If there is one thing to say about Gabrielle Gagné-Cyr’s freshman effort, it is an impressive stack of pages. Buckle your swashes ladies and gents because A Flight in the Heavens is 400+ pages of fantasy adventure, full of the colorful cast and exotic locals one would hope to find in a book primarily centered on a flying pirate ship.
Unfortunately for this reader, the over 400 page factor is where Flight falls flat. Gagné-Cyr has woven a fascinating world from a tapestry of both well-loved science fiction tropes and more modern creations. There’s a distinctly Pokémon-ish feel to this hunt for gods, the badass lady captain with a mech-arm and an impressive war machine under her command is strongly reminiscent of Charlize Theron’s Furiosa in the latest Mad Max installment, and one of the hunted gods reads as patterned on the Great Forest Spirit from Princess Mononoke. All three of these are properties I have enormous personal attachment to, and yet all of that promise gets dragged under by the weight of the prose. Where one sentence would convey the meaning desired and deliver a sharper impact, Flight tends to give readers three sentences that are often confused by awkward vocabulary choice.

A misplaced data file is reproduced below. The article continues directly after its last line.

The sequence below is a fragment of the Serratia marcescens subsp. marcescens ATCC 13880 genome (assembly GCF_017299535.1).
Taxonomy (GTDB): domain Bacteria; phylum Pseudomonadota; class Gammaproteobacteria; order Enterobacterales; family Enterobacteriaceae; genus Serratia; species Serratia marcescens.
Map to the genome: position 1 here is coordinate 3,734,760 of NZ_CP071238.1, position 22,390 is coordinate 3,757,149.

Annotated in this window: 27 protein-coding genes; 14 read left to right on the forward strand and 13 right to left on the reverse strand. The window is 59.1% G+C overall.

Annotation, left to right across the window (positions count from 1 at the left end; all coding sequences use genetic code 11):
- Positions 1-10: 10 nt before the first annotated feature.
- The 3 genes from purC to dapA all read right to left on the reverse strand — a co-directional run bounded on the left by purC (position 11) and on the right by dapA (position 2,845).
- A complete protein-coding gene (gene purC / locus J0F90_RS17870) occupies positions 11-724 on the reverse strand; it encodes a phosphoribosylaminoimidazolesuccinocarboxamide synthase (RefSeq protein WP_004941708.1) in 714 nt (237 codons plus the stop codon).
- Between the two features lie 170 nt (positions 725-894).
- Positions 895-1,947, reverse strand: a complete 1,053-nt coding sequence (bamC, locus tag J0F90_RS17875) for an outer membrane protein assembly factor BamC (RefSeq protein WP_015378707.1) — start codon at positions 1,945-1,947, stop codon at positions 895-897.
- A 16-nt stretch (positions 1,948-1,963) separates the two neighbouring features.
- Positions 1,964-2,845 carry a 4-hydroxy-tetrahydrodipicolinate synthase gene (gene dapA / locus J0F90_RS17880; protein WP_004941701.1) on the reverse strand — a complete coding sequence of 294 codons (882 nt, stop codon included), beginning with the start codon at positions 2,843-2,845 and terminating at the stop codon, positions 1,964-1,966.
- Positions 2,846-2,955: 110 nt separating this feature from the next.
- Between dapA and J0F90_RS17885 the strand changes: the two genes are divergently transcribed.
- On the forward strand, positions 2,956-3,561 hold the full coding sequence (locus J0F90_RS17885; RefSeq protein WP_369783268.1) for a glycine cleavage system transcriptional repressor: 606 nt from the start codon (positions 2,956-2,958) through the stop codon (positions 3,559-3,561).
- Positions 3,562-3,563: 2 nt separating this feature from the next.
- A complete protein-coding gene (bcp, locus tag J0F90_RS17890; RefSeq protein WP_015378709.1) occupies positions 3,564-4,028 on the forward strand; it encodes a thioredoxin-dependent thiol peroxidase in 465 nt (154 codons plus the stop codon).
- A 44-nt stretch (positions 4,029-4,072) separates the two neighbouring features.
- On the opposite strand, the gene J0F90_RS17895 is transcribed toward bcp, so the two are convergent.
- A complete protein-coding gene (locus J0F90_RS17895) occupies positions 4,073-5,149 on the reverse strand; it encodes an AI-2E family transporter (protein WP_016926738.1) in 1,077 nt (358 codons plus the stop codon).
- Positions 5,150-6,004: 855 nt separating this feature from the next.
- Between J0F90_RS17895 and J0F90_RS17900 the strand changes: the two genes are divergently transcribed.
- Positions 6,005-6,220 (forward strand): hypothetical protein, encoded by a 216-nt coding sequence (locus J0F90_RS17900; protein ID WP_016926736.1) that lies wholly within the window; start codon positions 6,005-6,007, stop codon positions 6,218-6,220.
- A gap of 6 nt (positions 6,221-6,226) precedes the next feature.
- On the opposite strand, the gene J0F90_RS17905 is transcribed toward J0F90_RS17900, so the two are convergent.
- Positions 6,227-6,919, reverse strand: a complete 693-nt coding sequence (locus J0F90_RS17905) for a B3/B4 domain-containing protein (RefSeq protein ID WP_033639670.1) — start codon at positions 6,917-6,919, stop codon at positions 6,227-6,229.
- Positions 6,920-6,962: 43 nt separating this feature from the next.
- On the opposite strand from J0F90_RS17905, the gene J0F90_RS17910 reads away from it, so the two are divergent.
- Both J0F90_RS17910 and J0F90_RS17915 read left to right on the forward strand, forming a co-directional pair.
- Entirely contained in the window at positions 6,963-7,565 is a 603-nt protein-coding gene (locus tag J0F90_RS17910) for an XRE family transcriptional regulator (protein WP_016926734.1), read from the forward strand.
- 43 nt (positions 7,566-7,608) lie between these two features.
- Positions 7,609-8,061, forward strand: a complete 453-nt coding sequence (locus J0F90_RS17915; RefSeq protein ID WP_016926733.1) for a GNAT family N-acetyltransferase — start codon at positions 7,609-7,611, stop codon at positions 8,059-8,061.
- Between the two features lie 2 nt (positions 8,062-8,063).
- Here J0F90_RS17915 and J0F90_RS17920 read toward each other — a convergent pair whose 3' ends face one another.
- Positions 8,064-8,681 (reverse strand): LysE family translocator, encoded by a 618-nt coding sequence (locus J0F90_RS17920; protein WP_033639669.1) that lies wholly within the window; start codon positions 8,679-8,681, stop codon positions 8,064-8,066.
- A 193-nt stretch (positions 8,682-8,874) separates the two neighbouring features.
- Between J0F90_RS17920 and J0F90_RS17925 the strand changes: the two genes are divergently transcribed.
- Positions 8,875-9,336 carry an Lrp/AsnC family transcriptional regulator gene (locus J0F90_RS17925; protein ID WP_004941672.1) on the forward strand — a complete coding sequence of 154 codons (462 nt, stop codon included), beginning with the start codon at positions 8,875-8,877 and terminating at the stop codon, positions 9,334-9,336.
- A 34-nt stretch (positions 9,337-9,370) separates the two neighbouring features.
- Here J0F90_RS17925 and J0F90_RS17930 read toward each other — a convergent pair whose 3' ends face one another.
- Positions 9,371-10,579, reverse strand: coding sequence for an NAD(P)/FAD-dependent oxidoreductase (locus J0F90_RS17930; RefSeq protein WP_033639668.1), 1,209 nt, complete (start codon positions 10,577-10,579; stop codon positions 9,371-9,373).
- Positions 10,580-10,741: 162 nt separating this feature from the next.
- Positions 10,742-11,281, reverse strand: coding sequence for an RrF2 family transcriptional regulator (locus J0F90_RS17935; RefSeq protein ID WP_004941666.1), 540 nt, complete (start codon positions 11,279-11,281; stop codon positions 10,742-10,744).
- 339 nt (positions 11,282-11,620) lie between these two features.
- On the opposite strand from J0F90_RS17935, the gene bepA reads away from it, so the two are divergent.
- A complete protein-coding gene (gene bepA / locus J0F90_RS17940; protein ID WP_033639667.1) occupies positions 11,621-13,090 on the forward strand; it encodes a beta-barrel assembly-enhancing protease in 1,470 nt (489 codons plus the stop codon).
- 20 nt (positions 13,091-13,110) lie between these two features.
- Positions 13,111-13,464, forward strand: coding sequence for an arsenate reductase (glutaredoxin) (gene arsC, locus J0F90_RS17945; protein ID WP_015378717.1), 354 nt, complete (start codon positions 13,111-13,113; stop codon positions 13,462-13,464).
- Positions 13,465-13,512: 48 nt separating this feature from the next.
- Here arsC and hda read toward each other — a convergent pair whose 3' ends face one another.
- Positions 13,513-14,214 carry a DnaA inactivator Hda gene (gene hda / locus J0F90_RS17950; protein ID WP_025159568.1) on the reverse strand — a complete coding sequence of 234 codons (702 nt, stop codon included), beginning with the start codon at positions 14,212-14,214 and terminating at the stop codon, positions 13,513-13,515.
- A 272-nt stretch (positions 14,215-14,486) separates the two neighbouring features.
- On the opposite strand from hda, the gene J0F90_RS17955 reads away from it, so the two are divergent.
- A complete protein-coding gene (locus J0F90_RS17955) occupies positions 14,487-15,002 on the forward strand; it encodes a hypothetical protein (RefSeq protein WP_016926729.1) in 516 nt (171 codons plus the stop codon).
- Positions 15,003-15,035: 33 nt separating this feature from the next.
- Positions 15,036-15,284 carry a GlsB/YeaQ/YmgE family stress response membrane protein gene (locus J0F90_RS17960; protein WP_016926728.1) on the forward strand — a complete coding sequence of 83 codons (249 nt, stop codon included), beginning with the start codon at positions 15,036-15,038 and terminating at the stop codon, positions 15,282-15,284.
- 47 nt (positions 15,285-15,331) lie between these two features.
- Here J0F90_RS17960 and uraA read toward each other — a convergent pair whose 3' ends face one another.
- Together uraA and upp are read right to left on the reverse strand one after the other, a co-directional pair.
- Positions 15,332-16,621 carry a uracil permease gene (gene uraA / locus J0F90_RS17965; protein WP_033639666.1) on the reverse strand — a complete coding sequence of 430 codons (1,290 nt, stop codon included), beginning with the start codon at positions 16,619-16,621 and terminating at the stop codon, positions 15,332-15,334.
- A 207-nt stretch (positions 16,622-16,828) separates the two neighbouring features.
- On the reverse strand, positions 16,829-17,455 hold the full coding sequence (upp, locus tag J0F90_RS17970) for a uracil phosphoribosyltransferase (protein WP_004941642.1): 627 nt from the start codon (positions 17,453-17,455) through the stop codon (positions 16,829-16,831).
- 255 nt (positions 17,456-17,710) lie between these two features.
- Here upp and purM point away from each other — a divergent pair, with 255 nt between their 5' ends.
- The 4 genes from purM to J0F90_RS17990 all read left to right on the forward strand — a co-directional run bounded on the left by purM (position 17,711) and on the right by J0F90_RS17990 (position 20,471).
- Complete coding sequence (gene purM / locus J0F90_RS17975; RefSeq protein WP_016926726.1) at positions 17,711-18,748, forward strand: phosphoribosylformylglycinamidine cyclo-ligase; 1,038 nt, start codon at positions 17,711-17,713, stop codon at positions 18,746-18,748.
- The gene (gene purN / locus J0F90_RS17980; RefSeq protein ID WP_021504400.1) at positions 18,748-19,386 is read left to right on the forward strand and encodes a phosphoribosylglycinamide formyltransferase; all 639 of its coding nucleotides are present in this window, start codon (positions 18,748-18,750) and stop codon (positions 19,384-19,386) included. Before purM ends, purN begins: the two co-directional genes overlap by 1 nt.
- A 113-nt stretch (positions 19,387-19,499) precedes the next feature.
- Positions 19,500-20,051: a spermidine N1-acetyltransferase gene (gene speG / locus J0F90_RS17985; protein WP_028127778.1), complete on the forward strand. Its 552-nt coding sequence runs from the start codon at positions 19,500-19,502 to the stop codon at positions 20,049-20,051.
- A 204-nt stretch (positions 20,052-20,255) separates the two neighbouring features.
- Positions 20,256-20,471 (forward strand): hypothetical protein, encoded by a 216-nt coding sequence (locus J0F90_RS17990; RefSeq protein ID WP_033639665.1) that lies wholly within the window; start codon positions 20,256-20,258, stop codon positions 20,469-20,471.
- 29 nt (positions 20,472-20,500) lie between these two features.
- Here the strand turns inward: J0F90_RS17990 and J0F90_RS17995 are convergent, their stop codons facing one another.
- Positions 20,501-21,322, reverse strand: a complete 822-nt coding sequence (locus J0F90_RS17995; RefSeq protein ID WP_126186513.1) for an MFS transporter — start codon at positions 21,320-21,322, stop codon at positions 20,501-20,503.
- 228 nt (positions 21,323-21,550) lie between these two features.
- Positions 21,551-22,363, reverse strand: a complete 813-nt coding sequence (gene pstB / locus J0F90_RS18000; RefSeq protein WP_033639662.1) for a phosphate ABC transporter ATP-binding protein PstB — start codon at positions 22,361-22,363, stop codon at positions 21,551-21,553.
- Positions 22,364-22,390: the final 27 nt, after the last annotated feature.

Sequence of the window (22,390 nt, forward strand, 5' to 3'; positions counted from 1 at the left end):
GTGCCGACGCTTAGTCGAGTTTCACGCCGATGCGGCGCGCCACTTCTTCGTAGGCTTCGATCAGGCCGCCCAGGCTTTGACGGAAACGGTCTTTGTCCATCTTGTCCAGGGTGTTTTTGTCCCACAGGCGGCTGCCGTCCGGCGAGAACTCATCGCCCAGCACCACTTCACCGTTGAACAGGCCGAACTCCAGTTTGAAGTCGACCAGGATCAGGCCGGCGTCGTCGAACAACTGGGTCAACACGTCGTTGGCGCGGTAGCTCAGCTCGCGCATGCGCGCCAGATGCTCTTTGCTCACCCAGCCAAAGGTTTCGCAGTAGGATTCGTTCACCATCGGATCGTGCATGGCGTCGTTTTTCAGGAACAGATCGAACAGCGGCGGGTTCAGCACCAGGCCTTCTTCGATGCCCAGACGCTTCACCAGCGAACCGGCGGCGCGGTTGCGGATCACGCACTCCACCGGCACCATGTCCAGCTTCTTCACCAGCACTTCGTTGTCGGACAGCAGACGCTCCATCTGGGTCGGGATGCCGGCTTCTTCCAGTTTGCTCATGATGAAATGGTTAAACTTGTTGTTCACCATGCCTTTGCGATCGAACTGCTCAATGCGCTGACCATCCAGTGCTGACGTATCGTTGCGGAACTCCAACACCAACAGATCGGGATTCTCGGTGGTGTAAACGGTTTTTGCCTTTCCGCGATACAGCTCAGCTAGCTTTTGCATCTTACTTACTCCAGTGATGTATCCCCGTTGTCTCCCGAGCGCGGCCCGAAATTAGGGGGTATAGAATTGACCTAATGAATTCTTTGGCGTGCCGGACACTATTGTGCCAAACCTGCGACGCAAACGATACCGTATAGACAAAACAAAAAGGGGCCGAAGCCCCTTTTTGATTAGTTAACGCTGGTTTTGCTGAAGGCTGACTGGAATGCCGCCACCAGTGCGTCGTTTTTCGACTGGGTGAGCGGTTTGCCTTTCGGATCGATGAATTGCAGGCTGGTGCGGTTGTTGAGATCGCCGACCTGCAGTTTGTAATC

I read the following pair of sentences twice before I was comfortable with the meaning, and even now the way myriad is used here makes the philologist living in my heart twitch:
“Humans were bound to have come here before. In conjunction with their gods, they had built the deities’ shrines a myriad of eras before.” (A Flight in the Heavens, page 110)
That said, I largely picked up Flight because it came with the warning that there was an LGBTQ+ romance involved and your girl got curious. You don’t see that much in science fiction, at least not from your main characters, so I was interested to see how well that portion of the narrative was handled, and I’m happy to report that it was handled well.
Our two female leads tend to stare and sigh over each other in the back third of the novel, and there’s some awkwardness with a boy being in love with one of them for most of the book without realizing she plays for the other team, but the romantic thread itself is handled with as much grace as the afore-mentioned writing style allows. There’s some shaming and eventual fridging of the resident slut that I’m not wild about, but the leading lesbians are strongly drawn and their attraction to each other is relatively believable.
All in all, I stand by my opening statement. The completion of over 400 pages of anything is an impressive accomplishment, and one that should be celebrated. The fact that a sequel is not only planned, but apparently well on its way, should also be applauded as an impressive accomplishment from a new author.
Unfortunately for me, the clunky prose meant that it didn’t quite soar.